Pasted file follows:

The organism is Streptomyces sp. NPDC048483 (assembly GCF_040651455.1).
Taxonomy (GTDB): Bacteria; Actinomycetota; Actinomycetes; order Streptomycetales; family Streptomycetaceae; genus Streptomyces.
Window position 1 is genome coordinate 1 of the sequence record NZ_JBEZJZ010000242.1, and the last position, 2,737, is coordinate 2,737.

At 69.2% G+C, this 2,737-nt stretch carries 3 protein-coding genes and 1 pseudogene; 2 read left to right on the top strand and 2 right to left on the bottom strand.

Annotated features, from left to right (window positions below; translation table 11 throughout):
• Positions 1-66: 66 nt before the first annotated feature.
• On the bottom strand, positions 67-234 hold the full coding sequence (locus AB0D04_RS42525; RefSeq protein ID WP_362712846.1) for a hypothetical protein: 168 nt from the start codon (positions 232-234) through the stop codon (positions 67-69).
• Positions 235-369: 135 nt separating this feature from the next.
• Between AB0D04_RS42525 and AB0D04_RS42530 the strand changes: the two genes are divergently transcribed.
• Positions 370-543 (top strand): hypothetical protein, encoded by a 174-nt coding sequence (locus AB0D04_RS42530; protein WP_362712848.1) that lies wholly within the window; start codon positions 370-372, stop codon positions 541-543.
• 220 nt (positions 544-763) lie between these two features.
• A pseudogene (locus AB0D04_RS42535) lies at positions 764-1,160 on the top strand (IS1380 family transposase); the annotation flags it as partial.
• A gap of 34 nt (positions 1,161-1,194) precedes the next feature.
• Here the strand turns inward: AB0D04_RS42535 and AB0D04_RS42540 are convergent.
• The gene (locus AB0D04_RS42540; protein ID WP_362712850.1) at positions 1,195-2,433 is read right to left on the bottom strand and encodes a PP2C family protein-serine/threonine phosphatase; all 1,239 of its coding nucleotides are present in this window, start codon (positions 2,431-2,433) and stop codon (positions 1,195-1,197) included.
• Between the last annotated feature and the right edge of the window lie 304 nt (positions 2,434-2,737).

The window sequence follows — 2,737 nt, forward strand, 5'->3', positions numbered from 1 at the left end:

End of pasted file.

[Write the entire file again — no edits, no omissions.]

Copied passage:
The organism is Streptomyces sp. NPDC048483 (assembly GCF_040651455.1).
Taxonomy (GTDB): Bacteria; Actinomycetota; Actinomycetes; order Streptomycetales; family Streptomycetaceae; genus Streptomyces.
Window position 1 is genome coordinate 1 of the sequence record NZ_JBEZJZ010000242.1, and the last position, 2,737, is coordinate 2,737.

At 69.2% G+C, this 2,737-nt stretch carries 3 protein-coding genes and 1 pseudogene; 2 read left to right on the top strand and 2 right to left on the bottom strand.

Annotated features, from left to right (window positions below; translation table 11 throughout):
• Positions 1-66: 66 nt before the first annotated feature.
• On the bottom strand, positions 67-234 hold the full coding sequence (locus AB0D04_RS42525; RefSeq protein ID WP_362712846.1) for a hypothetical protein: 168 nt from the start codon (positions 232-234) through the stop codon (positions 67-69).
• Positions 235-369: 135 nt separating this feature from the next.
• Between AB0D04_RS42525 and AB0D04_RS42530 the strand changes: the two genes are divergently transcribed.
• Positions 370-543 (top strand): hypothetical protein, encoded by a 174-nt coding sequence (locus AB0D04_RS42530; protein WP_362712848.1) that lies wholly within the window; start codon positions 370-372, stop codon positions 541-543.
• 220 nt (positions 544-763) lie between these two features.
• A pseudogene (locus AB0D04_RS42535) lies at positions 764-1,160 on the top strand (IS1380 family transposase); the annotation flags it as partial.
• A gap of 34 nt (positions 1,161-1,194) precedes the next feature.
• Here the strand turns inward: AB0D04_RS42535 and AB0D04_RS42540 are convergent.
• The gene (locus AB0D04_RS42540; protein ID WP_362712850.1) at positions 1,195-2,433 is read right to left on the bottom strand and encodes a PP2C family protein-serine/threonine phosphatase; all 1,239 of its coding nucleotides are present in this window, start codon (positions 2,431-2,433) and stop codon (positions 1,195-1,197) included.
• Between the last annotated feature and the right edge of the window lie 304 nt (positions 2,434-2,737).

The window sequence follows — 2,737 nt, forward strand, 5'->3', positions numbered from 1 at the left end: